We wish to emphasize that it is the responsibility of each licensee to determine how it can most effectively meet the needs of its viewers. We have not adopted and do not propose definite rules on this subject, and this Public Notice is advisory in nature.

Id. at 918. In reserving a portion of the broadcast signal for closed captioning, the FCC "[made] it absolutely clear to the public and to the licensees that our decision herein does not make captioning obligatory.... [I]t is still the responsibility of each licensee to determine how it can most effectively meet [the] needs [of hearing-impaired viewers]." Captioning for the Deaf, 63 F.C.C.2d at 389.

In responding to appellants' 1977 petition to deny, the FCC reiterated that "[t]here is no requirement that any television licensee — commercial or non-commercial — provide open or closed captioning...." 69 F.C.C.2d at 455. In denying reconsideration, the FCC restated once again its long-standing policy:

[W]e are satisfied that important advances are being made toward achieving the goals which petitioners espouse and which we share — namely, the access of the aurally handicapped to the medium of television.... [I]f at a later date it is demonstrated that the project is not successful in making television programming more available and enjoyable to the hearing impaired, then it may be necessary for the Commission to determine if a rulemaking is warranted to ensure that the hearing impaired are not deprived of the benefits of television.

72 F.C.C.2d at 281.

13. Aside from the legal insufficiency of appellants' claims, they also failed to raise any factual question deserving an administrative hearing. In No. 86-1321, appellants' sole affidavit was from Abraham Gottfried, husband of and counsel for appellant Sue Gottfried, and was first filed with the petition for reconsideration. See App., No. 86-1321, at 120-26. Not only was that evidence untimely under 47 C.F.R. § 1.106(c) (1986), it also lacked any solid foundation for the allegations made therein and relied on incomplete TV Guide listings that contradicted many of the affidavit's claims. In No. 86-1105, appellants provided no affidavits at all, leading the chief of the Video Services division to dismiss CAPH's petition for failure to raise a substantial and material factual issue. He nonetheless considered it as an informal objection and reached the merits of the petition. App., No. 86-1105, at 5.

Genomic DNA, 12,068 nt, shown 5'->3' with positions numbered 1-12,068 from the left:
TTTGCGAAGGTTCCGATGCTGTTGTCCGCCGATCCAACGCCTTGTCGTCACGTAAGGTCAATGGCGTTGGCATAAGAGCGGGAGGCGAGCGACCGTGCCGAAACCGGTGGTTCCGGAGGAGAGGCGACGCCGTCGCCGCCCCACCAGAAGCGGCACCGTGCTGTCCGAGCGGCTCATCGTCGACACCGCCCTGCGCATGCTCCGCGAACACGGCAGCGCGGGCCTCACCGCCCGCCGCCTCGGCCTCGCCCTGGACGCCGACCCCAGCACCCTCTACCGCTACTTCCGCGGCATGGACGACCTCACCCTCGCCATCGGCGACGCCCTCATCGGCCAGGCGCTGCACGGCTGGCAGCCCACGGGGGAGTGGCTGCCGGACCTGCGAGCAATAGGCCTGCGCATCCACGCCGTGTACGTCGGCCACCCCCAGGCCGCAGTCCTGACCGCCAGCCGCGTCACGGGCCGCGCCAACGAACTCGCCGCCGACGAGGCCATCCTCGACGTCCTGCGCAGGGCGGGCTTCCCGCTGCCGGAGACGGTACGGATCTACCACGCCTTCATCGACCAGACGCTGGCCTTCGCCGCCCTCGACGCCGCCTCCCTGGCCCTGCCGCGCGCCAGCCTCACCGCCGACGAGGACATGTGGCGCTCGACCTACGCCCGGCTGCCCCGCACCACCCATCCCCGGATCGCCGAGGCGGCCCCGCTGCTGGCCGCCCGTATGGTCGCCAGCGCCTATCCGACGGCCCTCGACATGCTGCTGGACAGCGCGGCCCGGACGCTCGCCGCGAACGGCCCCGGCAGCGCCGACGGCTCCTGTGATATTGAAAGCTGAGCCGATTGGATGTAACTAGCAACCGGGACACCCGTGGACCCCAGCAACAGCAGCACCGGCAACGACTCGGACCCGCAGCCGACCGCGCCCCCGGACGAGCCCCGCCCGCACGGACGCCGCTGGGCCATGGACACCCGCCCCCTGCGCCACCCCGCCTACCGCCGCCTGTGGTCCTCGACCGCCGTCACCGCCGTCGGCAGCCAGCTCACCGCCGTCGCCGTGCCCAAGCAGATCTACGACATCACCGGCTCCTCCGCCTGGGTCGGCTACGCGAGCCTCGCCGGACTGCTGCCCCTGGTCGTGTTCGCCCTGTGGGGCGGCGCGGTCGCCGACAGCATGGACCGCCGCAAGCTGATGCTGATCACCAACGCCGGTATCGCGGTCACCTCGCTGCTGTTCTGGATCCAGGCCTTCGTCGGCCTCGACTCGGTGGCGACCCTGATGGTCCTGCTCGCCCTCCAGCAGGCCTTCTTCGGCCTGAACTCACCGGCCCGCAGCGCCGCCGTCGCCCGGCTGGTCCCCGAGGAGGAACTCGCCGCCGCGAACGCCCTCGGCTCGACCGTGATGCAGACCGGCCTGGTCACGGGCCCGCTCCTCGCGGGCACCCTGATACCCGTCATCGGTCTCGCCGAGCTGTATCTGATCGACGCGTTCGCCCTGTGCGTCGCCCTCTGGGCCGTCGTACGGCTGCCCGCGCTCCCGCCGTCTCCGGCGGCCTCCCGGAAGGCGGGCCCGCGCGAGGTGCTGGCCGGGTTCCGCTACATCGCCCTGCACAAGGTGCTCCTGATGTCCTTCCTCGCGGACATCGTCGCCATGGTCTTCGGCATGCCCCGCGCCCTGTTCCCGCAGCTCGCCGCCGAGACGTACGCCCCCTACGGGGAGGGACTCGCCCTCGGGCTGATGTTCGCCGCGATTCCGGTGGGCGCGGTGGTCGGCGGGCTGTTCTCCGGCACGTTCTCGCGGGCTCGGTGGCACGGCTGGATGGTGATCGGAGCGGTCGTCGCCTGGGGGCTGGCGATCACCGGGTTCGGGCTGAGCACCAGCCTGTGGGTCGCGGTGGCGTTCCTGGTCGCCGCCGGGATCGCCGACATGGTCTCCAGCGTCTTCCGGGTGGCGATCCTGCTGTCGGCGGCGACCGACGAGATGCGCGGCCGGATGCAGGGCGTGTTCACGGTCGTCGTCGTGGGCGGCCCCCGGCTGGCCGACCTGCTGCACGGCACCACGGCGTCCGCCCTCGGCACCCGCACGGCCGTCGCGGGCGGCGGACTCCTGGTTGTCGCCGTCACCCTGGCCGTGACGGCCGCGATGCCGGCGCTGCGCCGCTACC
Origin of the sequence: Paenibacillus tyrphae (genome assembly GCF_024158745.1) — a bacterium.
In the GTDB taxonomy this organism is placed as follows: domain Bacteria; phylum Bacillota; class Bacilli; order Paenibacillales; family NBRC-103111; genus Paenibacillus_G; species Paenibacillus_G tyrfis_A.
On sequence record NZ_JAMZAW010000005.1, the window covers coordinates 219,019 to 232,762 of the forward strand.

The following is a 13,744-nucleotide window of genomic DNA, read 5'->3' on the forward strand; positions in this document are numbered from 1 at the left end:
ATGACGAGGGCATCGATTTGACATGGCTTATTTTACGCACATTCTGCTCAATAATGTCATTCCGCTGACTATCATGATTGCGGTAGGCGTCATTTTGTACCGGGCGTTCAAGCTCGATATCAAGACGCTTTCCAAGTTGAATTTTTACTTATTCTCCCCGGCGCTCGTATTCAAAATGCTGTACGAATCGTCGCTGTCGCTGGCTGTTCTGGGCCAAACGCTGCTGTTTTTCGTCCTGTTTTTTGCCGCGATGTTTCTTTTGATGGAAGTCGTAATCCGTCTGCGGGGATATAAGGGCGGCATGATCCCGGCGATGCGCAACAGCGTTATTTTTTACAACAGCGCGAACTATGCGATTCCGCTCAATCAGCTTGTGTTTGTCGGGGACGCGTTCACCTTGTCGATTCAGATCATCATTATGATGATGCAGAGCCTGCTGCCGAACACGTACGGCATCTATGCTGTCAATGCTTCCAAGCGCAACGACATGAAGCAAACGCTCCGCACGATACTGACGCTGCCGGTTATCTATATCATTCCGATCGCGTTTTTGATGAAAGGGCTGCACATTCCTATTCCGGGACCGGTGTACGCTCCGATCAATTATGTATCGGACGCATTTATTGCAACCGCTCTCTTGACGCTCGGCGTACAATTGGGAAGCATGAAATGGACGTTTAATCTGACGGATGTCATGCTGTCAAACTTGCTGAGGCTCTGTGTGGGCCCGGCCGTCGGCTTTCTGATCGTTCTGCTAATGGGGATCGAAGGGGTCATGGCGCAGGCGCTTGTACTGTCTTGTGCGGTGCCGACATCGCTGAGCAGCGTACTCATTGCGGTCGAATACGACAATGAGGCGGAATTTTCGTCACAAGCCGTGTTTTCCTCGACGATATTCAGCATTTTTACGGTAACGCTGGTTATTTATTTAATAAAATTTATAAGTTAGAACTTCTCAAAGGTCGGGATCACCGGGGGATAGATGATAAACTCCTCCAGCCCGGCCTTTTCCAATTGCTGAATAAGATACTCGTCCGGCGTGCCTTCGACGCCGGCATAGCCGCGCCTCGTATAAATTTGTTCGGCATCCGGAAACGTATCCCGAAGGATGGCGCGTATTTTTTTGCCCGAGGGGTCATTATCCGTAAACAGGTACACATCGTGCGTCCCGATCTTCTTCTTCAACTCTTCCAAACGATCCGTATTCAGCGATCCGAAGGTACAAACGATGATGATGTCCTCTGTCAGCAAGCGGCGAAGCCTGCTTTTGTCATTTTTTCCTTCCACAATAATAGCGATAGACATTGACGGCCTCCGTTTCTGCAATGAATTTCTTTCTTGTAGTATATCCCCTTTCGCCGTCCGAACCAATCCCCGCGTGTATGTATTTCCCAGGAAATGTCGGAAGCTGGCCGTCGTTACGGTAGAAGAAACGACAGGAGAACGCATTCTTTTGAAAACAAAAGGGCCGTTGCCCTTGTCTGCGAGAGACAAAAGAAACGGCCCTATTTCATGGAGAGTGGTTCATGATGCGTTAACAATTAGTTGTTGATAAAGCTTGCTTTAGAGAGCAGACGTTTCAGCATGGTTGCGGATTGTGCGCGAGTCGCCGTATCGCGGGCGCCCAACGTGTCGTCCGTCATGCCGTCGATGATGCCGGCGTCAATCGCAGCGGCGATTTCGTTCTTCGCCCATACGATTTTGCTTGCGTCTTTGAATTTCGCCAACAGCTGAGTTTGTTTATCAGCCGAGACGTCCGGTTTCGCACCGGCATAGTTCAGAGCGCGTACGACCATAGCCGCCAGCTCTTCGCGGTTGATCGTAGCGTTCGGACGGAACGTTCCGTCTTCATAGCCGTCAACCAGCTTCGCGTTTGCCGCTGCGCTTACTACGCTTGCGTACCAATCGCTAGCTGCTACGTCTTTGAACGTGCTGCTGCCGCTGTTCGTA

14. Similarly, in February 1980 CAPH and others petitioned the FCC for a rulemaking on the extension of FCC policies facilitating minority ownership of broadcast stations to the handicapped. The FCC denied the petition because it concluded that the Rehabilitation Act did not require such programs. Moreover, it determined that such programs for the handicapped would not "address the First Amendment concern with diversity of program service viewpoints" to the same degree as had the programs covering racial or ethnic minorities. Paralyzed Veterans of Am., FCC No. 85-651, 59 Rad.Reg.2d (P & F) 1353, 1354 (Dec. 16, 1985), petition for review dismissed as untimely, CAPH v. FCC, 833 F.2d 1333 (9th Cir.1987).


1000 Characters Remaining reserves the right to edit or remove comments but is under no obligation to do so, or to explain individual moderation decisions.

User Comments

Listed below are the cases that are cited in this Featured Case. Click the citation to see the full text of the cited case. Citations are also linked in the body of the Featured Case.

Cited Cases

  • No Cases Found

Listed below are those cases in which this Featured Case is cited. Click on the case name to see the full text of the citing case.

Citing Cases